Cheyenne Mountain High School sophomore Dominic Gibbs is a rising star in the sport of hunter/jumper riding. But he often finds that his classmates — and even his family — know little about what he does.
“I have to do a lot of explaining to people what it is I do,” Gibbs said with a smile. “My classmates ask me, ‘How did your race go?’ or, ‘How was your polo game?’ or, ‘How did the rodeo go?’
“I have to tell them that I compete in equestrian jumping competitions — I’m definitely not a jockey or a rodeo rider.”
Gibbs is, however, one of the top junior riders in the nation in his sport. In late October, he took first-place at the Hamel Foundation 3’3” Equitation Championship at the National Horse Show in Lexington, Ky.
For 85 years, the National Horse Show has hosted the ASPCA Maclay National Championship, the most highly sought-after prize in equitation for the country’s top junior athletes. The 3’3” championship is a stepping stone to the prestigious Maclay, in which Gibbs hopes to compete next year.
In September, he took fourth at the Taylor Harris Equitation Medal Finals in Washington, D.C.
“(Competition) is becoming less stressful for me since I’ve been concentrating on my nerves and my training,” Gibbs said. “And I have a great horse. We have the right chemistry. He understands what I’m asking him to do. We both have a level of trust in each other. Together with my horse, I’m so proud to represent Colorado and Colorado Springs at these events.”
Gibbs’ competition horse is named Limitless, an 8-year-old steel grey warmblood. His nickname in Dutch is “Leuk,” or “Cool.” Limitless is stabled at Forest Edge Farm in Black Forest, where Gibbs trains up to six days a week.
“Like people, horses have moods. There are some days Limitless is playful and tries to buck, or sometimes too lazy,’ Gibbs said. “But we’re in sync most of the time.”
Gibbs always dreamed of being the best, but only started to believe high level competition could be reality last winter. He lived in a camper in Virginia and worked at a barn with a top coach over the summer. He hit all the milestones and qualified for two national finals in the fall (different levels). This fall, he started working with another coach who specializes in equitation — jumping competition judged on the ability and style of the rider.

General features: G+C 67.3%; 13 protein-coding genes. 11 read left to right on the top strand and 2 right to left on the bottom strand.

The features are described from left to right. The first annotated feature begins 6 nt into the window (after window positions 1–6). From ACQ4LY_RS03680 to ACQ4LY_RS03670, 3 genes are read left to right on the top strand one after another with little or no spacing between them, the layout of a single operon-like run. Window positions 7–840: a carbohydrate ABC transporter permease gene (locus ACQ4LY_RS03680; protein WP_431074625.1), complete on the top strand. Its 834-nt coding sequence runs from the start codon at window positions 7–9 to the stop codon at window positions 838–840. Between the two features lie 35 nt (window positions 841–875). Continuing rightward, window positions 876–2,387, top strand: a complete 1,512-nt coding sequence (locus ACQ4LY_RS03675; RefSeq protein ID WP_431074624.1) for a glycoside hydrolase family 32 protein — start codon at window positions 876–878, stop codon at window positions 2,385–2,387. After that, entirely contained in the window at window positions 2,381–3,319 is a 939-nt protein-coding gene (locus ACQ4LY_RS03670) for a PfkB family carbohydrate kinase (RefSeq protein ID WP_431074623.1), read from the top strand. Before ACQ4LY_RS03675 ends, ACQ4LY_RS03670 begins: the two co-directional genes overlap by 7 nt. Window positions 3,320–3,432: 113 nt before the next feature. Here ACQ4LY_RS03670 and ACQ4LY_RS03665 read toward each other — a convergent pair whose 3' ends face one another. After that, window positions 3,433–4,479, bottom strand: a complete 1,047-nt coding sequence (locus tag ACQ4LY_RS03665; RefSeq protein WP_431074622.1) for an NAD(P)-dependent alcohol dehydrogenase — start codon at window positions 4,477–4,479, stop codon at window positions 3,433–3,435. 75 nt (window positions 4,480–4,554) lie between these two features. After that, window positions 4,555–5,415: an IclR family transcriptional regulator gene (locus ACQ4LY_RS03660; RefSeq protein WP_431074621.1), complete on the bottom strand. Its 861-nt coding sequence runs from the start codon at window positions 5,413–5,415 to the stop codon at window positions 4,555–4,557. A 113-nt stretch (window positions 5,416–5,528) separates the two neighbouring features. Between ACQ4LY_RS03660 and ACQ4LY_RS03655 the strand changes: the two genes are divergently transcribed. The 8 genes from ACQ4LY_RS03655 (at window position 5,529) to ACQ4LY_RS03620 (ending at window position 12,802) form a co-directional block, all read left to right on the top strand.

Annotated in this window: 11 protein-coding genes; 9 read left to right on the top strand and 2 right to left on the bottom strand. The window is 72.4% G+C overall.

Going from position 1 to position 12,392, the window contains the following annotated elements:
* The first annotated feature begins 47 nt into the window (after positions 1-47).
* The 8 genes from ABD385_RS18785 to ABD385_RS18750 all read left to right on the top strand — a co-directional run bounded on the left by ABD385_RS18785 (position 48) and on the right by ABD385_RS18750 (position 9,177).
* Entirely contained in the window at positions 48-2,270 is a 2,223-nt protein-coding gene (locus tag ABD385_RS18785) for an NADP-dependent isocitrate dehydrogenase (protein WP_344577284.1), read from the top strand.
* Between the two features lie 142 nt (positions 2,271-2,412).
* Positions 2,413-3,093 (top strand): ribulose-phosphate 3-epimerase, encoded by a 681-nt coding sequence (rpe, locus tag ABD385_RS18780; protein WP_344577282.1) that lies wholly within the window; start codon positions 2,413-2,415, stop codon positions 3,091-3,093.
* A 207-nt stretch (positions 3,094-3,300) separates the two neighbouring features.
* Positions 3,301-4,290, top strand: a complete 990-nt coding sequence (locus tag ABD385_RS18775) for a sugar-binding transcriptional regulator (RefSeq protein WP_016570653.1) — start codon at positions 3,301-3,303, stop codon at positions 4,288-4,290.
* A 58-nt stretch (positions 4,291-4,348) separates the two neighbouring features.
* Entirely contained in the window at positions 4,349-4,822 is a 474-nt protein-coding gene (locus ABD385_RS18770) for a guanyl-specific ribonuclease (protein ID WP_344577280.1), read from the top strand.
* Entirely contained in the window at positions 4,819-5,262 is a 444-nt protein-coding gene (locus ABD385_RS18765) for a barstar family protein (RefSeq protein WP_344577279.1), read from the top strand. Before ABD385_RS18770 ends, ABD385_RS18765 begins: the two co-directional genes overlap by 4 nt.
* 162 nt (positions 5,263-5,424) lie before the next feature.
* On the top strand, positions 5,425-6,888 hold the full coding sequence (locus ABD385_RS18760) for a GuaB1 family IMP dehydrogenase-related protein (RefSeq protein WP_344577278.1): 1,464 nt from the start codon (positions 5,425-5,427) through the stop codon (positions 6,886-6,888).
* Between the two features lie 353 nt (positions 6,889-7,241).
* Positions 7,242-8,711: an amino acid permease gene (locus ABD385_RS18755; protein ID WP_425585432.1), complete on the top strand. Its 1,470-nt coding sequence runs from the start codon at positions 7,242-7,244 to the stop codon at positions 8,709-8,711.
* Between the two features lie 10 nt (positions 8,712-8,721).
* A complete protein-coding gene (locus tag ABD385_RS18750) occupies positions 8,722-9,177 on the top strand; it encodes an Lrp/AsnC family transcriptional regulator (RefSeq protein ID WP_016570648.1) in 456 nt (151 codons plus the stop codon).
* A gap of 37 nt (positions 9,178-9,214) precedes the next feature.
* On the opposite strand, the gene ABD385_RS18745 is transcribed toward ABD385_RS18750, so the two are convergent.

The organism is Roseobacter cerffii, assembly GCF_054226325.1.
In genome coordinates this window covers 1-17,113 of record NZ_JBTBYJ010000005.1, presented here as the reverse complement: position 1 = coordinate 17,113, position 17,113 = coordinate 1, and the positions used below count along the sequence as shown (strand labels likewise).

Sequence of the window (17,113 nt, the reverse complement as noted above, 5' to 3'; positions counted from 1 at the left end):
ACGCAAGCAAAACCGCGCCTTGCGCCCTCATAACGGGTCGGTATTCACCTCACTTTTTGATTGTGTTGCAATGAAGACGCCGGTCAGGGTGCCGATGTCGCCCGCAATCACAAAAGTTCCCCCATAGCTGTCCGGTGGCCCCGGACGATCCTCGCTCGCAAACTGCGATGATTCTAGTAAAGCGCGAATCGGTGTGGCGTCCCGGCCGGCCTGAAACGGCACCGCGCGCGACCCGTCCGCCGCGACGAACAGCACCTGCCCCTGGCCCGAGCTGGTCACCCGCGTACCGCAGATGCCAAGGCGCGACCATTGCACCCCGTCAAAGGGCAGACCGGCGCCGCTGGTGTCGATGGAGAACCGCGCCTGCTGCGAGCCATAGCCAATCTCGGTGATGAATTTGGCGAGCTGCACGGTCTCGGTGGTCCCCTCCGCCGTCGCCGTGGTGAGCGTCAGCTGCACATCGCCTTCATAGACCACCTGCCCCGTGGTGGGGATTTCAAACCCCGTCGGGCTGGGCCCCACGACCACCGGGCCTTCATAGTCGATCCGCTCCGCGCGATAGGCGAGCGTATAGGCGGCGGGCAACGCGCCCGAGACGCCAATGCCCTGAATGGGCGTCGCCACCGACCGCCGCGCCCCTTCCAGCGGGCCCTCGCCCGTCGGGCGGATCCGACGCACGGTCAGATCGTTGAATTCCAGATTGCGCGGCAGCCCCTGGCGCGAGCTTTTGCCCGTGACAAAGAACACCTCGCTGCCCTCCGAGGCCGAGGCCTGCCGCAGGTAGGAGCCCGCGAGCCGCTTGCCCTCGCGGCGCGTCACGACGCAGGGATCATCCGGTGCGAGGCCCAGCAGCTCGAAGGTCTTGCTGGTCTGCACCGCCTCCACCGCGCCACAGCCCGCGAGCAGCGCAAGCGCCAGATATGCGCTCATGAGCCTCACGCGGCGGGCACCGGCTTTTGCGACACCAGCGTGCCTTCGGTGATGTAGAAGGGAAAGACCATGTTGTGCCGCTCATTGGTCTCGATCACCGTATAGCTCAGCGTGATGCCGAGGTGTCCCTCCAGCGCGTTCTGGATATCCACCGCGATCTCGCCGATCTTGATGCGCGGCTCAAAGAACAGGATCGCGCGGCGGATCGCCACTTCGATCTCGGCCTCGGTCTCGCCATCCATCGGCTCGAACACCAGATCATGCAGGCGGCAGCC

Gibbs developed his passion for riding from his mother, Erin Gibbs, who grew up in Pueblo and rode competitively until last year when Dominic took over riding her horse.
“They just clicked,” said Erin. “I’m so proud to see my horse and child as a team.
“This has been a big change in my identity to go from rider to mother.”
Dominic has been riding horses since he can remember, but only started riding competitively three years ago on his pony, GF Elliott. His younger sister, Jordan, 11, is also a competitive rider in the pony division, but is hit on his heels with her own achievements and now rides her mom’s horse while Dominic concentrates on equitation and next, jumpers.
Dominic’s busy schedule does not allow him much free time. In fact, he has a modified class schedule in which he gets out of class around noon each day and then heads to Black Forest for four to five hours of training. Dominic takes an online class in the evenings.
Dominic is an academic letter winner and straight A student. He also volunteers with a clinic for migrant workers in Pueblo, is fluent in German, an artist and a runner on top of his heavy travel schedule and training demands.
In addition to his coach, Karen Catov-Goodell in Black Forest, Dominic also works with two specialist trainers: Katie Monahan Prudent in Virginia and Stacia Klein Madden in New Jersey. Dominic plans to advance to the next tier in his sport in 2019, beginning with a 3’6” equitation competition and junior jumpers (judged on speed and accuracy) in Florida in late January.
Until that time, he will focus on our local Interscholastic Equestrian Association competitions (between local school and barn teams). He qualified for the IEA Nationals in eighth and ninth grades and hopes to head to the individual and team finals again in 2019.
Dominic plans to go to college and possibly study medicine. His father, Gordon, is a vascular interventional radiologist.
“But right now, I love what I’m doing and I’m improving all the time,” Dominic said. “I would love to become professional in this sport and someday represent our country in international competition.”
Dominic added that he could not have achieved his level of success without so many helpful people.
“I couldn’t do this alone and I really appreciate the support of my parents, family and school, the guidance from my great coaches, the confidence my riding friends give me and especially my horse — without him, I wouldn’t be in the ring.”